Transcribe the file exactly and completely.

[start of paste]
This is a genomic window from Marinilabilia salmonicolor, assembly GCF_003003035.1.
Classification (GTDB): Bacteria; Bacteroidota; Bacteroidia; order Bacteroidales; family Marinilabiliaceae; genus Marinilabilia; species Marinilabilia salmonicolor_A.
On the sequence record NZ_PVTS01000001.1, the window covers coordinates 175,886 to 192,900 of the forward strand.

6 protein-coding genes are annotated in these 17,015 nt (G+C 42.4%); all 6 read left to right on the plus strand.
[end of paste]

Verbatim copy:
This is a genomic window from Marinilabilia salmonicolor, assembly GCF_003003035.1.
Classification (GTDB): Bacteria; Bacteroidota; Bacteroidia; order Bacteroidales; family Marinilabiliaceae; genus Marinilabilia; species Marinilabilia salmonicolor_A.
On the sequence record NZ_PVTS01000001.1, the window covers coordinates 175,886 to 192,900 of the forward strand.

6 protein-coding genes are annotated in these 17,015 nt (G+C 42.4%); all 6 read left to right on the plus strand.